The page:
Business / Economy

Li: Growth of at least 6.5% achievable

By Zhao Huanxin (China Daily) Updated: 2016-03-06 09:31

Li: Growth of at least 6.5% achievable

Premier Li Keqiang takes the stage to deliver the Government Work Report at the opening session of the annual National People's Congress in the Great Hall of the People in Beijing on Saturday. Wu Zhiyi / China Daily

Premier pledges reformand unveils support measures as he delivers Government Work Report

Premier Li Keqiang said on Saturday that China is confident of achieving a GDP growth rate of between 6.5 and 7 percent this year.

While delivering the Government Work Report to the top legislature, Li said that the country has enough resources and policy tools to achieve the growth rate, despite difficulties in the global market.

Last year, China recorded a GDP growth of 6.9 percent, the slowest in a quarter century.

The premier indicated that the growth target will be achieved without raising taxes from any groups of enterprises or individuals.

Massive State-led projects in public infrastructure and in relocating workers from the closure of old, polluting factories will be facilitated through government deficit financing and participation by private investors.

A raft of reform policies will be carried out, Li promised, to make the supply more effective in meeting demand, and to diversify financial risks.

In a research note, Bloomberg's Tom Orlik and Fielding Chen said China's 2016 GDP growth target is "still ambitious" and "testing but achievable".

"In order to hit it, and offset the shortterm drag from industrial restructuring, monetary and fiscal policy support will both be expanded," the economists said.

Li said the country still has new instruments for macro regulation and a good reserve of policies at its disposal.

The premier announced a draft goal of running a fiscal deficit equivalent to 3 percent of GDP, up from last year's 2.3 percent, and proposed to raise the growth of M2 - a broad measure ofmoney supply that covers cash in circulation and all deposits - to 13 percent, one percentage point higher than last year's figure.

"The moderate increase in government deficit is projected primarily to cover tax and fee reductions for enterprises, to further reduce their burdens," Li said.

Li Daokui, a political adviser, saidthat raising the government deficit-projected to be 2.18 trillion yuan ($335 billion) for 2016 - is a "prudent and rationalmove".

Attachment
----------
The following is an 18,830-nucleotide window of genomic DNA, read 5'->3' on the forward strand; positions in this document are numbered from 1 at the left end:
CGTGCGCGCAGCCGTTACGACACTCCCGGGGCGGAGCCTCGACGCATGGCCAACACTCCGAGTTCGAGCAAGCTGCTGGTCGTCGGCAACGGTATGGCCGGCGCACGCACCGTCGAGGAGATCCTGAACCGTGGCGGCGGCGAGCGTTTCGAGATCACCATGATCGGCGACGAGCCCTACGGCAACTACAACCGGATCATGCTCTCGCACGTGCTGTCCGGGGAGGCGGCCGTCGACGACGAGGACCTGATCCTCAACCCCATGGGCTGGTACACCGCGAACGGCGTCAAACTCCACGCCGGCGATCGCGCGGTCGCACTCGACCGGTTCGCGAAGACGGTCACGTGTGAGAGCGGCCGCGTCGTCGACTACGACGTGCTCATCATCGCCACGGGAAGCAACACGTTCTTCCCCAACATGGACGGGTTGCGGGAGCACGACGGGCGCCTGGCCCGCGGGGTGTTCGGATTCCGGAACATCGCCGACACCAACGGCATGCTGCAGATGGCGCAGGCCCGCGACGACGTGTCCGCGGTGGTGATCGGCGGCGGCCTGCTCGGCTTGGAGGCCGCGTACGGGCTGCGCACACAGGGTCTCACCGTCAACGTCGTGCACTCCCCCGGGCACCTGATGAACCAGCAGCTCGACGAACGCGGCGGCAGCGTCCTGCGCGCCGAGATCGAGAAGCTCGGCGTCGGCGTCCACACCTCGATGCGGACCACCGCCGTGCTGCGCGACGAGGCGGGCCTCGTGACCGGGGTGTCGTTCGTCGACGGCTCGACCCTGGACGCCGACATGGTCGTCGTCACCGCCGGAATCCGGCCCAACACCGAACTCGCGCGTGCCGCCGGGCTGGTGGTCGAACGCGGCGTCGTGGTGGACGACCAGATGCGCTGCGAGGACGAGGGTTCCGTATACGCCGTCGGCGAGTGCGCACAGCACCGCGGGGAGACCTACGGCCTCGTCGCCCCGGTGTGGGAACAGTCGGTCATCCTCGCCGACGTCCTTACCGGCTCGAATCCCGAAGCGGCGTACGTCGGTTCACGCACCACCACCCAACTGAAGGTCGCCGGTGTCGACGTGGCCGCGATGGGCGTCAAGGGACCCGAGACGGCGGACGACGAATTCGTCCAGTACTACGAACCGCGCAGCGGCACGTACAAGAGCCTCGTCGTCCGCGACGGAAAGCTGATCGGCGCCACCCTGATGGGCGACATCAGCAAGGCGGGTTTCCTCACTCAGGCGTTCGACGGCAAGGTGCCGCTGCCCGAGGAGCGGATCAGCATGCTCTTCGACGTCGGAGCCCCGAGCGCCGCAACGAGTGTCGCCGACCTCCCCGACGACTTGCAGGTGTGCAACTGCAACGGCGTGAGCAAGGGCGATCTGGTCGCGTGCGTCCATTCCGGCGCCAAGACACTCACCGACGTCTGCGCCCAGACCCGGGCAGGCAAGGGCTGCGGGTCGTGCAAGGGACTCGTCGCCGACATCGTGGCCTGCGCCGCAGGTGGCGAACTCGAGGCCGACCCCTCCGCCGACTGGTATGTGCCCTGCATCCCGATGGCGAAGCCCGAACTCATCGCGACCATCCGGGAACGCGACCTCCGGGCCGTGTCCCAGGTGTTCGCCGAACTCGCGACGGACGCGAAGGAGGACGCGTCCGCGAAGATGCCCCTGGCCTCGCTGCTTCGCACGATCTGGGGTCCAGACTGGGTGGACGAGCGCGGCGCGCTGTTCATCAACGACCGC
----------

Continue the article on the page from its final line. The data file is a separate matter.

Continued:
"As China's economic transformationis a difficult process, it needs to havemore fuel added like a vehicle," he said.

In addition to proactive fiscal policy, the premier said the country would ramp up supply-side structural reform to drive sustained growth.

This will include efforts to streamline administration, transformthe functions of the government and improve its performance, and ensure that innovation-driven development holds sway.

The country will create 10 million new jobs, address socalled zombie companies through mergers, bankruptcies and debt deals, and hold the urban registered unemployment rate below 4.5 percent this year, he said.

State-owned enterprises beleaguered by inefficiencies and overcapacity will be restructured, with some reorganized, merged or forced to exit themarket, he said.

The premier also promised to open oil and telecomindustries to private competitors in sweeping industrial reforms, and to speed up urbanization.

"We will significantly relax restrictions on entry into markets such as electricity, telecom, transportation, petroleum, naturalgas ... and encourage private companies to increase investment in these areas and to participate in the reform of State firms," he said.

Private competitors will be afforded the same treatment that State-owned enterprises are entitled to in terms of project approval, financing and land availability.

The premier also announced a raft of growth-supportive measures, including investment in infrastructure.

The country will invest 1.65 trillion yuan on road construction and 800 billion yuan on newrailways, according to the Government Work Report.

Huang Shouhong, deputy director of the State Council Research Office who participated in drafting the Government Work Report, said he believed the issue of laidoff workers following the overcapacity cuts would not be so pressing as some analysts have feared.

"Development of the service industry can provide far more jobs than development of other industries,"Huang said.

Li Xiang contributed to this story.

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